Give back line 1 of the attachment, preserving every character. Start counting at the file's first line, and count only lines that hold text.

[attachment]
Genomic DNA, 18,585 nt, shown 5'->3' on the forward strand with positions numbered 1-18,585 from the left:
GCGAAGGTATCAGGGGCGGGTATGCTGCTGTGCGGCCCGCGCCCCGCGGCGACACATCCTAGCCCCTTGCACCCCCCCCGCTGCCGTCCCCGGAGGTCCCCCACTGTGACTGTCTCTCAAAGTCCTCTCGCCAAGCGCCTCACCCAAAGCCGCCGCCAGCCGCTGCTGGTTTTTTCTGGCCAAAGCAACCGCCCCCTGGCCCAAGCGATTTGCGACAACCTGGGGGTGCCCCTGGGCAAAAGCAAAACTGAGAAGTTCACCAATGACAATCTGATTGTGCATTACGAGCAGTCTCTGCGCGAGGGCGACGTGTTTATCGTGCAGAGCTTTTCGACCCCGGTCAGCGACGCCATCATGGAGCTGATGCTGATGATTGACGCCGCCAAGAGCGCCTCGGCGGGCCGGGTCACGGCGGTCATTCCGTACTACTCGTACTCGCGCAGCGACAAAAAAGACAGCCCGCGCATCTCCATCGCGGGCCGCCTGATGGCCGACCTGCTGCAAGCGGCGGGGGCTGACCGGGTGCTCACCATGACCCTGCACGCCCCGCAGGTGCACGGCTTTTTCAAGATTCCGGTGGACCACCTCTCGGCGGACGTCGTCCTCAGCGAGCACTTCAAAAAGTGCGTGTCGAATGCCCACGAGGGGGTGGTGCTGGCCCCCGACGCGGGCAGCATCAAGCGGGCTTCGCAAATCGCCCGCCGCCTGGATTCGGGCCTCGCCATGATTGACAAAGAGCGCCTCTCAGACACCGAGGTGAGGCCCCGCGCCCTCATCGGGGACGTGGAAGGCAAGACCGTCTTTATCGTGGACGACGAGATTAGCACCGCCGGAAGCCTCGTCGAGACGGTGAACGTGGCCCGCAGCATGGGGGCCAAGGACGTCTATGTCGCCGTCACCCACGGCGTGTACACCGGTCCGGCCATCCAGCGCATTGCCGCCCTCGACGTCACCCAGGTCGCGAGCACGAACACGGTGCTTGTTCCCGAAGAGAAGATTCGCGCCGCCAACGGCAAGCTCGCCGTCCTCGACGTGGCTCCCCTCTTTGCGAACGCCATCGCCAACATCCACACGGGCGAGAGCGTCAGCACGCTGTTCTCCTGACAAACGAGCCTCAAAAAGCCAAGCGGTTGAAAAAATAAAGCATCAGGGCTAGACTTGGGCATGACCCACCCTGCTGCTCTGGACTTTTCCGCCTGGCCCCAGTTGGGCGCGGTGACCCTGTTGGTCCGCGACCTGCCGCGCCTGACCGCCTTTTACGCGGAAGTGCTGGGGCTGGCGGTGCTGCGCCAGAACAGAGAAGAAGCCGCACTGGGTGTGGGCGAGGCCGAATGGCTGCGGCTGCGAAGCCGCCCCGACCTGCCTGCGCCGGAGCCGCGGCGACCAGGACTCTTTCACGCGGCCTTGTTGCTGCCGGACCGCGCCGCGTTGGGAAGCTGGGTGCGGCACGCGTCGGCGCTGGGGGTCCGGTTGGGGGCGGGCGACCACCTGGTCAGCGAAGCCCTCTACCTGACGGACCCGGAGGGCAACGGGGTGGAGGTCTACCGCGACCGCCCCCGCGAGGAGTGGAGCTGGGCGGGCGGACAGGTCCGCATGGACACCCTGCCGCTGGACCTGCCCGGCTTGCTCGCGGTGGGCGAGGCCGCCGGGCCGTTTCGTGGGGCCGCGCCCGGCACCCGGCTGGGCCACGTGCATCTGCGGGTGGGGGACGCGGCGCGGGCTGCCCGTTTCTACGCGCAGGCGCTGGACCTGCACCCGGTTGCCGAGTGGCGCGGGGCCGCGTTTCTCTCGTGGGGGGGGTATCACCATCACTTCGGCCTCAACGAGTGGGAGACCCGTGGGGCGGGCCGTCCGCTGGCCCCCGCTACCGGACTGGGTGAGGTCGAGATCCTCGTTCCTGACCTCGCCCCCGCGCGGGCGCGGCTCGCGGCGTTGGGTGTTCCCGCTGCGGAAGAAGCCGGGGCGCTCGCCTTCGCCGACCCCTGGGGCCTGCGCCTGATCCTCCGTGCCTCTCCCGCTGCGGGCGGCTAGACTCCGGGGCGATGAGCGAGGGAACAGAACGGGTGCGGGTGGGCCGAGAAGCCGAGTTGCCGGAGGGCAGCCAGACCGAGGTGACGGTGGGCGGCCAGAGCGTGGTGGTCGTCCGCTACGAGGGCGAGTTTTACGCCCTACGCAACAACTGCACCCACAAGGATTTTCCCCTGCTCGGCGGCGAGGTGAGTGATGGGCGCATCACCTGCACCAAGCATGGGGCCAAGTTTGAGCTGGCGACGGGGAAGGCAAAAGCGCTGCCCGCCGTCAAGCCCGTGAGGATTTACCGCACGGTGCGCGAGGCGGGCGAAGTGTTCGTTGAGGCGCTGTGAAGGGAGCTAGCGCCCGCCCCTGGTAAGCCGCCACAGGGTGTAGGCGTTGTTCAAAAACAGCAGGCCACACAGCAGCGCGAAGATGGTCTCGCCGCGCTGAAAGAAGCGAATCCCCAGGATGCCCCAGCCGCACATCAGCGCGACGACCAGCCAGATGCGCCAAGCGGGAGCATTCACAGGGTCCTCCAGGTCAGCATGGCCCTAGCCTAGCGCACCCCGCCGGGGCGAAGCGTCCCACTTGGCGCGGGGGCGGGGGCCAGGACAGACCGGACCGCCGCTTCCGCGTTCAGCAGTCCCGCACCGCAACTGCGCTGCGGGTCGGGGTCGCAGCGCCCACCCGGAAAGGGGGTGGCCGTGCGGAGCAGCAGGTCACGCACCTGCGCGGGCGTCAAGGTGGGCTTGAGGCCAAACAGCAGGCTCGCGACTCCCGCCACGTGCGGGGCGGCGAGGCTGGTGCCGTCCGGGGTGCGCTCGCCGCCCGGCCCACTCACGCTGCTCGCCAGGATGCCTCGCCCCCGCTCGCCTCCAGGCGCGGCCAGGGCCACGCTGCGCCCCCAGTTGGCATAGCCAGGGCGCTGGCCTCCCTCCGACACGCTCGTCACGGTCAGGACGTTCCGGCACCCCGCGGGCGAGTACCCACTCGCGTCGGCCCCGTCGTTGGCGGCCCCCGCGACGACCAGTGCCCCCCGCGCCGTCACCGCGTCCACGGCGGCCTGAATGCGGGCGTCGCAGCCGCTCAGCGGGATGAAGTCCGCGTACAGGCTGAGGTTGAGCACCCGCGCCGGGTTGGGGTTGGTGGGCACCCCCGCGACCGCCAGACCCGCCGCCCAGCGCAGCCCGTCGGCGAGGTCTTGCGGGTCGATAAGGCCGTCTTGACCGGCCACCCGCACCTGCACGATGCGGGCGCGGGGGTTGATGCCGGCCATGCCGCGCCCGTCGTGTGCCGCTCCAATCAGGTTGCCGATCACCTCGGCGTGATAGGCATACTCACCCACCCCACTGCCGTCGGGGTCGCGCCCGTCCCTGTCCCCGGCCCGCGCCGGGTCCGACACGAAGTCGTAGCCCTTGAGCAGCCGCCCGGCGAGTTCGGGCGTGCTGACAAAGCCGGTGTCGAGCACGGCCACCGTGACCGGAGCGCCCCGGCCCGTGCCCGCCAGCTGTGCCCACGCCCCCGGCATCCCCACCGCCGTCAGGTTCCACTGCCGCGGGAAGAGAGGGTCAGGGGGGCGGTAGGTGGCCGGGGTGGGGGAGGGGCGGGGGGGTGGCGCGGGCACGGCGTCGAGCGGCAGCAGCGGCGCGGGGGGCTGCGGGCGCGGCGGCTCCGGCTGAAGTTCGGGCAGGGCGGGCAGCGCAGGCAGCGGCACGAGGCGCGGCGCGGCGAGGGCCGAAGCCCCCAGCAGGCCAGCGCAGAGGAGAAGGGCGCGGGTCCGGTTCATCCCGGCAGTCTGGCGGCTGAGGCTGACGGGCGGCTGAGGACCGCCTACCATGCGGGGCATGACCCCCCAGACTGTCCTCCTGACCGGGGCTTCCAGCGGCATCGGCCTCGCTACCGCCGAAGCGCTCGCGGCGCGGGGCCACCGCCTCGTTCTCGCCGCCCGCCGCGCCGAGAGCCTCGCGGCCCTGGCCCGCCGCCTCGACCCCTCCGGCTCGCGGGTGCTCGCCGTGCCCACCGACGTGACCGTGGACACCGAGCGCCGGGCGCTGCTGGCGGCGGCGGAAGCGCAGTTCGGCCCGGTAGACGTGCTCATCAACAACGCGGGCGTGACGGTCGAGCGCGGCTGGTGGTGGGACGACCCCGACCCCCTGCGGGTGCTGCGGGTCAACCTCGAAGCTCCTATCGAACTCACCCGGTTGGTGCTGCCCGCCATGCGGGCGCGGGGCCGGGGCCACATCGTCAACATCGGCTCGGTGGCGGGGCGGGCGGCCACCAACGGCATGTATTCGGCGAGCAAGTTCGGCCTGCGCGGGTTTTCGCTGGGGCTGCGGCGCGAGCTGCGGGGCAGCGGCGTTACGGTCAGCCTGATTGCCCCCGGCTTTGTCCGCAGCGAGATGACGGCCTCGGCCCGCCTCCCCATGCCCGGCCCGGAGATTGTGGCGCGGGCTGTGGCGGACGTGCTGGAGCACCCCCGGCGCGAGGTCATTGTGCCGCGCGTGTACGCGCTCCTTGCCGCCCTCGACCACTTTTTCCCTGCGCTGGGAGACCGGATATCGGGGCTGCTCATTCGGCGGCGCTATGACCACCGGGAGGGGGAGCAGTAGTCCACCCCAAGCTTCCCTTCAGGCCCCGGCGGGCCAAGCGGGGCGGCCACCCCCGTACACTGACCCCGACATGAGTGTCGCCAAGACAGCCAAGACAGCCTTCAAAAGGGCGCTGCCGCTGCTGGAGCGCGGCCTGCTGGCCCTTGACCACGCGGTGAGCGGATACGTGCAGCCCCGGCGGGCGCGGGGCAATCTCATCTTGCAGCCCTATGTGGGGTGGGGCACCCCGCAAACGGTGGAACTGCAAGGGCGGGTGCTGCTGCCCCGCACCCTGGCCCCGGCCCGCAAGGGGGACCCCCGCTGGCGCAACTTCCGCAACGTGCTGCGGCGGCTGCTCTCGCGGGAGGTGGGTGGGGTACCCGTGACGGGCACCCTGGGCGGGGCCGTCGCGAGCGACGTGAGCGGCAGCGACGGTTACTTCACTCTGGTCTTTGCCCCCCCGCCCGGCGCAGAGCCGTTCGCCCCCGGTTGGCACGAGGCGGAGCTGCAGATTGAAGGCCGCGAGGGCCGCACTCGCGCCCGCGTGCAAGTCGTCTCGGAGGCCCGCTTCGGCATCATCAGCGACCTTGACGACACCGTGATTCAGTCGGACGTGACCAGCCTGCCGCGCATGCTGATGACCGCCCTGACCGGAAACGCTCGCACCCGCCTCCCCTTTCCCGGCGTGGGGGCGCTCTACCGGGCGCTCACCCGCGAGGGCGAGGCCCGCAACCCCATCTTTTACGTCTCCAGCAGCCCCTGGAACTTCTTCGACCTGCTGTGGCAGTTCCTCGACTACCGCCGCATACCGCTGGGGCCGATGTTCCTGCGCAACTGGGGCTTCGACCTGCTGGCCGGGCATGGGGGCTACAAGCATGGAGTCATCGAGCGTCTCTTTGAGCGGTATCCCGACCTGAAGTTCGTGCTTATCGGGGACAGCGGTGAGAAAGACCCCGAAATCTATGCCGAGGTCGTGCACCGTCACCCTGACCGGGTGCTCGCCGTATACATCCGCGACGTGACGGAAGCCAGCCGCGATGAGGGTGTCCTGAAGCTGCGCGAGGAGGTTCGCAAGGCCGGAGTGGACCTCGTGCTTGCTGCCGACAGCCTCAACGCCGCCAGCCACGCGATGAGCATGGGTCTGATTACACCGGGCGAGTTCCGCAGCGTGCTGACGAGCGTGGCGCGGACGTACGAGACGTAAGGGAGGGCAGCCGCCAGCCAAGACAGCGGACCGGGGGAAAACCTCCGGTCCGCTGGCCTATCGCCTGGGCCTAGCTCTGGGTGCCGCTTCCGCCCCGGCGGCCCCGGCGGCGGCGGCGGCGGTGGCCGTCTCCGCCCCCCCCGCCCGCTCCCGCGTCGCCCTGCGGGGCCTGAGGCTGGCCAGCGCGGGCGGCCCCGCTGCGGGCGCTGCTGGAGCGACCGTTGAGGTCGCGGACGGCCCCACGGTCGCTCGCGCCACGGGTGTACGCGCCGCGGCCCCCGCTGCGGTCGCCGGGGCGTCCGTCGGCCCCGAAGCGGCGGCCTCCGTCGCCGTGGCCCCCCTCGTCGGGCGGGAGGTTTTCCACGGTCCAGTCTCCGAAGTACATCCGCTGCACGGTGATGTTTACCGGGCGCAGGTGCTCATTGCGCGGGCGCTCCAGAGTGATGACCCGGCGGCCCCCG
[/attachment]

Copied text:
Genomic DNA, 18,585 nt, shown 5'->3' on the forward strand with positions numbered 1-18,585 from the left: